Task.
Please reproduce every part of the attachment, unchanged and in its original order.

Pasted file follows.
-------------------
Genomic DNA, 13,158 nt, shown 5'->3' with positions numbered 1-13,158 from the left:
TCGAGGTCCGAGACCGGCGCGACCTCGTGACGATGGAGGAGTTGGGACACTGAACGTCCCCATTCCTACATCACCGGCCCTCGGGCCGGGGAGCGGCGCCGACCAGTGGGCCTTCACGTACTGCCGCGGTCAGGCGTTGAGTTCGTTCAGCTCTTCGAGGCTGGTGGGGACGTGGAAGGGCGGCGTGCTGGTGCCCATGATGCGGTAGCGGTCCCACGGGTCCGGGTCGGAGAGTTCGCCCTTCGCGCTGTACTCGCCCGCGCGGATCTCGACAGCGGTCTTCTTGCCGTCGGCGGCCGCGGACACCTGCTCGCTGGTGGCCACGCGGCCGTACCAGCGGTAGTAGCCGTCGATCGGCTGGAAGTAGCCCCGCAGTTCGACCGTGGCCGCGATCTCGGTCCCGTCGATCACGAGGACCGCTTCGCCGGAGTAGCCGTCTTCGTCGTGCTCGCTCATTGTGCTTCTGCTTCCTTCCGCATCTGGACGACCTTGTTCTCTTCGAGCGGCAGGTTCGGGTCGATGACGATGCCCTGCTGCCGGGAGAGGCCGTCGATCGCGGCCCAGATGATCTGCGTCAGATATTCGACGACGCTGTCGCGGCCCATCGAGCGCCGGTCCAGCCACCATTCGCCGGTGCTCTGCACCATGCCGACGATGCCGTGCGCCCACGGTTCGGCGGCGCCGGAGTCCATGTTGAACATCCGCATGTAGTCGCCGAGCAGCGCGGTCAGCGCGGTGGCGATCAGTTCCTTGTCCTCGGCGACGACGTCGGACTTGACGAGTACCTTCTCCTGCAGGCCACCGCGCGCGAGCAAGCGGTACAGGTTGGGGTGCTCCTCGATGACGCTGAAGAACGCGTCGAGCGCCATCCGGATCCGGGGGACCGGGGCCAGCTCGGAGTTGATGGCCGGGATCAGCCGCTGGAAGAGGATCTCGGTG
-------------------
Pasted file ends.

Genomic DNA, 13,158 nt, shown 5'->3' with positions numbered 1-13,158 from the left:
TCGAGGTCCGAGACCGGCGCGACCTCGTGACGATGGAGGAGTTGGGACACTGAACGTCCCCATTCCTACATCACCGGCCCTCGGGCCGGGGAGCGGCGCCGACCAGTGGGCCTTCACGTACTGCCGCGGTCAGGCGTTGAGTTCGTTCAGCTCTTCGAGGCTGGTGGGGACGTGGAAGGGCGGCGTGCTGGTGCCCATGATGCGGTAGCGGTCCCACGGGTCCGGGTCGGAGAGTTCGCCCTTCGCGCTGTACTCGCCCGCGCGGATCTCGACAGCGGTCTTCTTGCCGTCGGCGGCCGCGGACACCTGCTCGCTGGTGGCCACGCGGCCGTACCAGCGGTAGTAGCCGTCGATCGGCTGGAAGTAGCCCCGCAGTTCGACCGTGGCCGCGATCTCGGTCCCGTCGATCACGAGGACCGCTTCGCCGGAGTAGCCGTCTTCGTCGTGCTCGCTCATTGTGCTTCTGCTTCCTTCCGCATCTGGACGACCTTGTTCTCTTCGAGCGGCAGGTTCGGGTCGATGACGATGCCCTGCTGCCGGGAGAGGCCGTCGATCGCGGCCCAGATGATCTGCGTCAGATATTCGACGACGCTGTCGCGGCCCATCGAGCGCCGGTCCAGCCACCATTCGCCGGTGCTCTGCACCATGCCGACGATGCCGTGCGCCCACGGTTCGGCGGCGCCGGAGTCCATGTTGAACATCCGCATGTAGTCGCCGAGCAGCGCGGTCAGCGCGGTGGCGATCAGTTCCTTGTCCTCGGCGACGACGTCGGACTTGACGAGTACCTTCTCCTGCAGGCCACCGCGCGCGAGCAAGCGGTACAGGTTGGGGTGCTCCTCGATGACGCTGAAGAACGCGTCGAGCGCCATCCGGATCCGGGGGACCGGGGCCAGCTCGGAGTTGATGGCCGGGATCAGCCGCTGGAAGAGGATCTCGGTG